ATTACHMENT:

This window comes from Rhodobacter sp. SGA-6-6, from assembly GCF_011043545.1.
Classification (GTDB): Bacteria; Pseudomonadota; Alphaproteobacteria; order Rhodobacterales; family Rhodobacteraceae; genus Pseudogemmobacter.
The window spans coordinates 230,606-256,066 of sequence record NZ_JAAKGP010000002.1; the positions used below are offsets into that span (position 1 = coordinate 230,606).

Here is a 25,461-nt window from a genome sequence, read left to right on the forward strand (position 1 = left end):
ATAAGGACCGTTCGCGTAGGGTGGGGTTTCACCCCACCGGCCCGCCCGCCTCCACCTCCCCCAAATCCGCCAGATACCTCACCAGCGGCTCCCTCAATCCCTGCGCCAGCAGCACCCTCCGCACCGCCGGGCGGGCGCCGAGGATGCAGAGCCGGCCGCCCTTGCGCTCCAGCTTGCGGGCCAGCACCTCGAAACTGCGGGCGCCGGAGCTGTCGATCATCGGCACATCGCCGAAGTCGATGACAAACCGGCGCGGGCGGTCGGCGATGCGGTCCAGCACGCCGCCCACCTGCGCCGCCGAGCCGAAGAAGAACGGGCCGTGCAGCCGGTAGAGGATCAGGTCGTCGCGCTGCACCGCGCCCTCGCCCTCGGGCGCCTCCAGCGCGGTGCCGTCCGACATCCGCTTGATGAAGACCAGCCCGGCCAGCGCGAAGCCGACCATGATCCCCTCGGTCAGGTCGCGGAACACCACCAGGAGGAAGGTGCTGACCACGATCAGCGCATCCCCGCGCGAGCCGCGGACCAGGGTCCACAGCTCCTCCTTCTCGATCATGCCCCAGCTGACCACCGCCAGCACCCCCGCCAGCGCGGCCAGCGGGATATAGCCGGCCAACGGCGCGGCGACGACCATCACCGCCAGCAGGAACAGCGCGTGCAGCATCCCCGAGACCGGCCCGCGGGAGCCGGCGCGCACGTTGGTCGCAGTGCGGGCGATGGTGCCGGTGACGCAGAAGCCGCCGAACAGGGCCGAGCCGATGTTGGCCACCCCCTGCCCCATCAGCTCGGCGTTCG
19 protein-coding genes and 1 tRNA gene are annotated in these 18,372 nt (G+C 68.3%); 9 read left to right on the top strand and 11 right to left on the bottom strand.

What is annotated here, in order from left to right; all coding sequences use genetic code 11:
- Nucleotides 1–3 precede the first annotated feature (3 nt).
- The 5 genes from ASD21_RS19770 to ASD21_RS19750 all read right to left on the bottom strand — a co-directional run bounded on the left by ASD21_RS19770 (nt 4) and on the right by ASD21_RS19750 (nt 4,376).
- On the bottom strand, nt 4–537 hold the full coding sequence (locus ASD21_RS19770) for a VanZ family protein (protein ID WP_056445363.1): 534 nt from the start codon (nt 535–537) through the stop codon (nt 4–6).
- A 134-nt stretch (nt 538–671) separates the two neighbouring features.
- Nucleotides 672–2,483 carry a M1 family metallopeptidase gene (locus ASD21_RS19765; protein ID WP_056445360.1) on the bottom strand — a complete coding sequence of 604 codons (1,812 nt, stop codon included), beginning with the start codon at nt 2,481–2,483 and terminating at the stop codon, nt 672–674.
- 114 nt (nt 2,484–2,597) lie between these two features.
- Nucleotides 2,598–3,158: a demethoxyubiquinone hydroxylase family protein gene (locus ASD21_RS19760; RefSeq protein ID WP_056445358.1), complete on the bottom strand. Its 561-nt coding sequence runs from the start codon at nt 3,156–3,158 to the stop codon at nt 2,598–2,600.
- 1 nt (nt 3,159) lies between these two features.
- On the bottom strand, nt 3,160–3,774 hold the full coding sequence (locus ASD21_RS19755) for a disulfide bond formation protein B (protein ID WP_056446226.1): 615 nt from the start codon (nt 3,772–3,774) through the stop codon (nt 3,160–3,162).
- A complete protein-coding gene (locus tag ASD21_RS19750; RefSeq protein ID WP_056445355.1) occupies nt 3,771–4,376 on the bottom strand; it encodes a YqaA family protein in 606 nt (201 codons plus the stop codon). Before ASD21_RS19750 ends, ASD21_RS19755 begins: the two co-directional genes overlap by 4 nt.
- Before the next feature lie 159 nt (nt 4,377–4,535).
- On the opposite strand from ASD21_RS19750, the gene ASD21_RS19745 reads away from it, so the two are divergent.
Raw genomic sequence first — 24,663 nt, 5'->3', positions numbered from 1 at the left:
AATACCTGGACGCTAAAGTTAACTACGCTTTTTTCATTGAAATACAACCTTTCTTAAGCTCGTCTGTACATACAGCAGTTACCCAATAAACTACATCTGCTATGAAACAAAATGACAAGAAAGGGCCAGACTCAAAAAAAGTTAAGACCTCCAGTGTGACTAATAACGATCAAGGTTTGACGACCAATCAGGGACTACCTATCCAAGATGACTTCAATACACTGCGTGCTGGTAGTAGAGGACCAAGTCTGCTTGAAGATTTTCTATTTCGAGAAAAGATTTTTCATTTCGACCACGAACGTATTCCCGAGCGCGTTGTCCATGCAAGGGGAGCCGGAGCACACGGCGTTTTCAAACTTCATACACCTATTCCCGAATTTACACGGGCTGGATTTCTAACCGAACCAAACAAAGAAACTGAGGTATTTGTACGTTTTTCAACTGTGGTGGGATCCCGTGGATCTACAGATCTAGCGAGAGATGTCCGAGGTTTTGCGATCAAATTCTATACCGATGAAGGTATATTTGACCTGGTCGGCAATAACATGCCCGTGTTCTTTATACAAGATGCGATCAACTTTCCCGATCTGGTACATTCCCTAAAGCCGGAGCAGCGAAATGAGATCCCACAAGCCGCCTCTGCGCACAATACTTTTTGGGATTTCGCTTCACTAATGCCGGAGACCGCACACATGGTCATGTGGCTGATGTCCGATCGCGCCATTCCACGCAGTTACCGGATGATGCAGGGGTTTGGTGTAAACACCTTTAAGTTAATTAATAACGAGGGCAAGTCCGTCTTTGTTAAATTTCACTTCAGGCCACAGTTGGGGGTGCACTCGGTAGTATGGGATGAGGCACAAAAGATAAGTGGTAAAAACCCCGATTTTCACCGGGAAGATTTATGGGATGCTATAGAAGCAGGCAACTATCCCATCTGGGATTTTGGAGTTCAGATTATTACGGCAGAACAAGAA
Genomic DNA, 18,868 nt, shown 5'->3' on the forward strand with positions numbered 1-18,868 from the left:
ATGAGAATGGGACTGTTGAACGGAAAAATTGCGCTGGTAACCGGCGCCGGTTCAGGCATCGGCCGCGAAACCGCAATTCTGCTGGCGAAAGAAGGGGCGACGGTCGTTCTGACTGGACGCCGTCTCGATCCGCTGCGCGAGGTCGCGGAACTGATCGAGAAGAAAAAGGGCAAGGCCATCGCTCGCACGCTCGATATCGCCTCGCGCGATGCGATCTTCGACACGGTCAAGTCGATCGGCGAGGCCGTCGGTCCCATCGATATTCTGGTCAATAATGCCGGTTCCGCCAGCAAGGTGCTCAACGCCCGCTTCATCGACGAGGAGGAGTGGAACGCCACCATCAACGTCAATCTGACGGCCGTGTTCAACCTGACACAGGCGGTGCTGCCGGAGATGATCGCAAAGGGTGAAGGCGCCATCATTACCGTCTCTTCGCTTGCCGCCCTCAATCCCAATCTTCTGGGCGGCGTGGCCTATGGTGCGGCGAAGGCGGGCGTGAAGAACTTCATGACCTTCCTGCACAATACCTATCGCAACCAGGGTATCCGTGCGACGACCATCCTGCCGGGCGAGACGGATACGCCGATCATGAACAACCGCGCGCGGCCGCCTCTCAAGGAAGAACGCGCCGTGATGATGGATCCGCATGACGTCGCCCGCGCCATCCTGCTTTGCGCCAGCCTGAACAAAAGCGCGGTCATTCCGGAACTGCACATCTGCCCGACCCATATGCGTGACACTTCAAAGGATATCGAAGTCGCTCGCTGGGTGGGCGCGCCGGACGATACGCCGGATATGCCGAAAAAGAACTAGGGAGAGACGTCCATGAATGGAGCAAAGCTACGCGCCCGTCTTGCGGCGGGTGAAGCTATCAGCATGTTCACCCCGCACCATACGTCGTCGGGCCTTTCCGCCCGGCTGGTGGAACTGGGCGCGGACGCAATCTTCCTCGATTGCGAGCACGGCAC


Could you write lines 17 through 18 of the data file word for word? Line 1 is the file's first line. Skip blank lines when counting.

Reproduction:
- A complete protein-coding gene (locus tag ASD21_RS19750; RefSeq protein ID WP_056445355.1) occupies nt 3,771–4,376 on the bottom strand; it encodes a YqaA family protein in 606 nt (201 codons plus the stop codon). Before ASD21_RS19750 ends, ASD21_RS19755 begins: the two co-directional genes overlap by 4 nt.
- Before the next feature lie 159 nt (nt 4,377–4,535).